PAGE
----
Amur Leopard Facts

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The Amur Leopard or Far Eastern Leopard (Panthera pardus orientalis) is one of the eight subspecies of leopard. It is only found in the Russian Far East and North East China and the latest population census taken in 2017 suggests there are now around 100 individuals. 

As recently as the 1970s, their population in the wild had dwindled to fewer than 30 individuals, making the Amur leopard is one of the world’s most endangered big cats and for this reason it is listed as Critically Endangered by the IUCN, and CITES Appendix I for protection status.

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Description: The Amur leopard is adapted to the cool climate by having thick fur which grows up to 7.5 cm long in winter. For camouflage in the snow, their coat is paler than other leopard subspecies. The Amur leopard’s rosettes are widely spaced and larger than those seen on other leopards.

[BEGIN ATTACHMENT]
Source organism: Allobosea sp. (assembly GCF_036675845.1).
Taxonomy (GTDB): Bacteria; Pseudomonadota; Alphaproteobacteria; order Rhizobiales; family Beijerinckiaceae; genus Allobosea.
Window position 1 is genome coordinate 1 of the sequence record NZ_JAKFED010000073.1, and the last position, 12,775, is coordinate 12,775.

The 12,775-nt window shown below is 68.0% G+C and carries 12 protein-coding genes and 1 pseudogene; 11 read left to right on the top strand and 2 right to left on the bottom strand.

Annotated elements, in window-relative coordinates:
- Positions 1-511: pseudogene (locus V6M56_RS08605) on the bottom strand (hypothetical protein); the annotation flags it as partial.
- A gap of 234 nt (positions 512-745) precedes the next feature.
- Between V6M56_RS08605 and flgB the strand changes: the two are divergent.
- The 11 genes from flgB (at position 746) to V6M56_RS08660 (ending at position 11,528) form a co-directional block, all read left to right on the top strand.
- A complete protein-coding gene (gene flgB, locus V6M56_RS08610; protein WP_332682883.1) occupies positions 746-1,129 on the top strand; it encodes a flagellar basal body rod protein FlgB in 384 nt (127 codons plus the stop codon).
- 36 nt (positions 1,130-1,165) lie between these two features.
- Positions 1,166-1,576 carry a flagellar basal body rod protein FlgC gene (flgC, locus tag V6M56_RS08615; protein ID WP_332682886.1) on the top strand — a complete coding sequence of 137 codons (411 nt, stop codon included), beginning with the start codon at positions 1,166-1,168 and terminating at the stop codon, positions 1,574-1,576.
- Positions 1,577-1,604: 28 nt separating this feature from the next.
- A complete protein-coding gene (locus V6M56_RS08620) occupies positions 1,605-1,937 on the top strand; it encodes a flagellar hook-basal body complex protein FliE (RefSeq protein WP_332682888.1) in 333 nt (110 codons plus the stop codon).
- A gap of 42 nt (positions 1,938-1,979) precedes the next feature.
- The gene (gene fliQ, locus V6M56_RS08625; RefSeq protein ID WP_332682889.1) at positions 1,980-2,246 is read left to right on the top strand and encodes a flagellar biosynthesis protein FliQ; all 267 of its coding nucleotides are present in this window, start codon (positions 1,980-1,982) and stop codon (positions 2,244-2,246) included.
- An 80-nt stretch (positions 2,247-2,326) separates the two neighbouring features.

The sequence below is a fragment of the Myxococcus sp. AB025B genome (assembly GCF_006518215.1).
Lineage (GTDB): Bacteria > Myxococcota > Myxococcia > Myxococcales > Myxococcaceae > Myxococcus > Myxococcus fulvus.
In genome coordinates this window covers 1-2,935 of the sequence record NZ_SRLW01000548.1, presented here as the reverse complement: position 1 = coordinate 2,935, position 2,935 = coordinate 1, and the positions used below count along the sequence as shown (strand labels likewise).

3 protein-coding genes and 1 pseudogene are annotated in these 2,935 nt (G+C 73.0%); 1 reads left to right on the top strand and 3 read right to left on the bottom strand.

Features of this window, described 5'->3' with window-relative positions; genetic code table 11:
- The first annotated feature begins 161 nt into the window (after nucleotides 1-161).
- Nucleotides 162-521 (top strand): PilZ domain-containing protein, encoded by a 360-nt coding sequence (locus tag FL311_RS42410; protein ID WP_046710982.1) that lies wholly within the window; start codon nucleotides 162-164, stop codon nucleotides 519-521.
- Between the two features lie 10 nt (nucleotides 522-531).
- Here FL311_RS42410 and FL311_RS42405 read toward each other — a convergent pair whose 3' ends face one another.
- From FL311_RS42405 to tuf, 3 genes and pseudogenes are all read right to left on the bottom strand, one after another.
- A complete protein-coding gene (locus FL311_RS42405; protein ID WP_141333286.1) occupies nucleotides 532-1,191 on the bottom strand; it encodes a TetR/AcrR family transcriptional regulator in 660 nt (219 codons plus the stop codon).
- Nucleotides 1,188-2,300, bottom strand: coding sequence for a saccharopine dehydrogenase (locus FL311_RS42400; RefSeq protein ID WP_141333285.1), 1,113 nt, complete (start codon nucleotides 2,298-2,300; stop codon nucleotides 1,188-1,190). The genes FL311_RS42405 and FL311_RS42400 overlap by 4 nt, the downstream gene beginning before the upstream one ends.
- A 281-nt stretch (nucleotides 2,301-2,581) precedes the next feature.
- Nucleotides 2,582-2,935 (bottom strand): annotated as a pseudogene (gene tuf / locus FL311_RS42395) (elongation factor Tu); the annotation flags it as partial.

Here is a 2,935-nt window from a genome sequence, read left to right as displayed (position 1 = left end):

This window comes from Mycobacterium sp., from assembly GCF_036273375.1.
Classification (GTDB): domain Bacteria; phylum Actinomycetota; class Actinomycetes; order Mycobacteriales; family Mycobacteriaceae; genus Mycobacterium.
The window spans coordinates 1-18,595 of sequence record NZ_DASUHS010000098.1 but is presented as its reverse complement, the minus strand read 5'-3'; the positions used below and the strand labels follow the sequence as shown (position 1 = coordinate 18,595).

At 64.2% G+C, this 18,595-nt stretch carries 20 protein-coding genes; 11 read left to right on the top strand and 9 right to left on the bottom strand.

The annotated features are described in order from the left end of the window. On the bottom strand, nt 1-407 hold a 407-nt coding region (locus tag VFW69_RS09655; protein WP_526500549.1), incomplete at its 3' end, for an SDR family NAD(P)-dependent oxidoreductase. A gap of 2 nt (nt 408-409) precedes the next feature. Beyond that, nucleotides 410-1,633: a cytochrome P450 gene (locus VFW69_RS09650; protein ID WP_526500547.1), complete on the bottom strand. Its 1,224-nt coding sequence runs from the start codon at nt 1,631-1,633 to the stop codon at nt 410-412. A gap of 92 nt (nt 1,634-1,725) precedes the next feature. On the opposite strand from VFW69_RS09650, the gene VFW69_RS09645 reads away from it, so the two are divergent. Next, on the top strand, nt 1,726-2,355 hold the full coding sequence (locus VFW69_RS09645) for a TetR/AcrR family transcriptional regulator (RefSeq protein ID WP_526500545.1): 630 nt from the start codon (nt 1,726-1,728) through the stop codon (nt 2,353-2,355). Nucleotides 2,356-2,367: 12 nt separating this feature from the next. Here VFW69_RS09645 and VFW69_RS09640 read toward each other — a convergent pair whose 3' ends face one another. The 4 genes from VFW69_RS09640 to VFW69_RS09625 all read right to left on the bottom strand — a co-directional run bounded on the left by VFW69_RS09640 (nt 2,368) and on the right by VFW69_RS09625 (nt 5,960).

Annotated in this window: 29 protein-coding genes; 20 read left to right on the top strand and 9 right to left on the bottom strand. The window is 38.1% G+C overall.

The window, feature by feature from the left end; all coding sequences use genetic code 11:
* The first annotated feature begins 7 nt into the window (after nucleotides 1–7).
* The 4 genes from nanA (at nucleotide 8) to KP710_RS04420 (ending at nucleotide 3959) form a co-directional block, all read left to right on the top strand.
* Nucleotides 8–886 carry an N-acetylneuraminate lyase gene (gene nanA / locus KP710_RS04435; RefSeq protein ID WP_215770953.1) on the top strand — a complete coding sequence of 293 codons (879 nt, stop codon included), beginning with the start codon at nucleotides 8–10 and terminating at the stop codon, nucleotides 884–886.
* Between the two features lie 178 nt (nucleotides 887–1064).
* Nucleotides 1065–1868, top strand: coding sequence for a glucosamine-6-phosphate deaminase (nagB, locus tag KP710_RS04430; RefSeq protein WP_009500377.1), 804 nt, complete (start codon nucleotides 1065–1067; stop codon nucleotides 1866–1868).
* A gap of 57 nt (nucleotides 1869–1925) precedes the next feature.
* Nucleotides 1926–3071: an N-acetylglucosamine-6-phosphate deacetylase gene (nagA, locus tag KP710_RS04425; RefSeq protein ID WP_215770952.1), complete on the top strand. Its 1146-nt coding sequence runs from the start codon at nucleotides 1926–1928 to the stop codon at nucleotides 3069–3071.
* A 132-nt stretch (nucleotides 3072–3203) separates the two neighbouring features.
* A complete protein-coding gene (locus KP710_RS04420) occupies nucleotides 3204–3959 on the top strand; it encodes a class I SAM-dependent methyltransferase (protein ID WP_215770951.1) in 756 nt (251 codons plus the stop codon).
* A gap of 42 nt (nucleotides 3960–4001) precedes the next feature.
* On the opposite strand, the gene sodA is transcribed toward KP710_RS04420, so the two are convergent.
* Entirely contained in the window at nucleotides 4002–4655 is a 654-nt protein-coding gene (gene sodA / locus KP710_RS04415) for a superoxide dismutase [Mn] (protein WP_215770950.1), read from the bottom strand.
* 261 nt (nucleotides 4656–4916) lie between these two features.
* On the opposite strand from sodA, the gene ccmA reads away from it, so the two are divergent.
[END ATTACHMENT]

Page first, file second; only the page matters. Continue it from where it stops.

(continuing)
Weight: Males generally weigh 32-48 kg, but can weigh up to 75 kg. Females are smaller than the males at 25-43 kg.

Breeding: Females first breed at an age of 3-4 years. After a gestation period of around 12 weeks, cubs are born in litters of 1-4 individuals, with an average litter size of just over 2. The cubs stay with their mother for up to two years before becoming fully independent. Amur leopards in zoos show some evidence of breeding seasonality with a peak in births in late spring/early summer.

Longevity: In the wild, leopards live for 10-15 years and they may reach 20 years in captivity.

Prey: Amur leopards hunt a very wide variety of animals including roe deer, sika deer, badgers and hares.

Hunting Habits: Amur leopards normally hunt at night and need large territories to avoid competition for prey. They silently watch their prey and ambush them using a burst of energy reaching speeds of up to 35 miles per hour.  They then carry and hide unfinished kills, sometimes up trees, so that they are not taken by other predators.

With a wild population of fewer than 80 individuals, the Amur leopard is critically endangered and this is mostly as a result of human activities.

The main threats to the Amur leopard’s survival are: